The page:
MELBOURNE, Australia — Rafael Nadal never truly seemed in danger of becoming the first Australian Open defending men’s champion to lose in the first round since his current coach, Carlos Moya, managed to beat Boris Becker a quarter of a century ago.
Still, this was not a vintage performance by Nadal, who came into Monday’s matchup against 21-year-old Jack Draper with an 0-2 record in 2023 and six losses in his past seven outings overall. After nearly two hours of so-so play, Nadal found himself even at a set apiece.
He appeared to be pulling away, taking advantage of his opponent’s bout with cramps on an afternoon with the temperature at about 85 degrees Fahrenheit, when suddenly Draper went up by a break in the fourth set. From there, though, Nadal would not drop another game, beginning his pursuit of a record-extending 23rd Grand Slam championship with a 7-5, 2-6, 6-4, 6-1 victory that took more than 3½ hours in Rod Laver Arena.
“I need a victory, so that’s the main thing,” Nadal said. “Doesn’t matter the way.”
That’s good, then, because the 36-year-old from Spain was not in peak form. All in all, it was a bit of a struggle. He tried to put a silver-lining spin on things, nonetheless, given his recent track record and knowing that he tore an abdominal muscle twice in the past six months.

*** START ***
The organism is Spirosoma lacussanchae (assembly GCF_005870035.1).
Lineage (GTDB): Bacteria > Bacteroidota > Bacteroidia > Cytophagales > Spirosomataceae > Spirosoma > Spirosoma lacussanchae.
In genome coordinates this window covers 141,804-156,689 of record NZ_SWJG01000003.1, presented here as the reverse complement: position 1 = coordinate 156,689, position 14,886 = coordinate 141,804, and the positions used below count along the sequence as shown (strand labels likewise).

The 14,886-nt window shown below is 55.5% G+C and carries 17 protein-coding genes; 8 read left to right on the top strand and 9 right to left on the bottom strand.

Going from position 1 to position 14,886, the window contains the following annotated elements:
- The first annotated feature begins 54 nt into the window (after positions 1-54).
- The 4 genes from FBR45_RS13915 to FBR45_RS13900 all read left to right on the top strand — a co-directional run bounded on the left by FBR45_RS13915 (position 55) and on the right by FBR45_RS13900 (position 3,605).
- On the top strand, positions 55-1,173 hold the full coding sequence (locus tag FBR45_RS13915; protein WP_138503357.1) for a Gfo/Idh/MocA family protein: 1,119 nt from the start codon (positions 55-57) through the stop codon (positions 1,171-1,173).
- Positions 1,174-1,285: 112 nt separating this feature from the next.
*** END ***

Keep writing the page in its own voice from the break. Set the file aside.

“I was humble enough to accept that [there were] going to be a little bit of ups and downs during the match,” Nadal said. “[That’s a] typical thing when you are not in a winning mood.”
Both men are left-handers, but that is pretty much where the similarities end, whether in terms of style or age or experience or accomplishments.
Nadal, who is seeded No. 1 because top-ranked Carlos Alcaraz is sidelined with an injury, is appearing in his 67th Grand Slam tournament. Draper, ranked a career-best No. 38 this week, was making his fourth trip to a major, and his best showing was getting to the third round at the US Open last September.
Draper also has shown problems dealing with steamy conditions: In his ATP Tour debut at the Miami Open in March 2021, he collapsed on court and needed to stop playing after one set.
This time, signs of trouble showed up early, and Draper was treated by a trainer during changeovers. Later, he massaged his right thigh between points.
Nadal, not surprisingly, wore Draper down from the baseline, engaging in exchanges before finding an opening to yank a big forehand this way or that.
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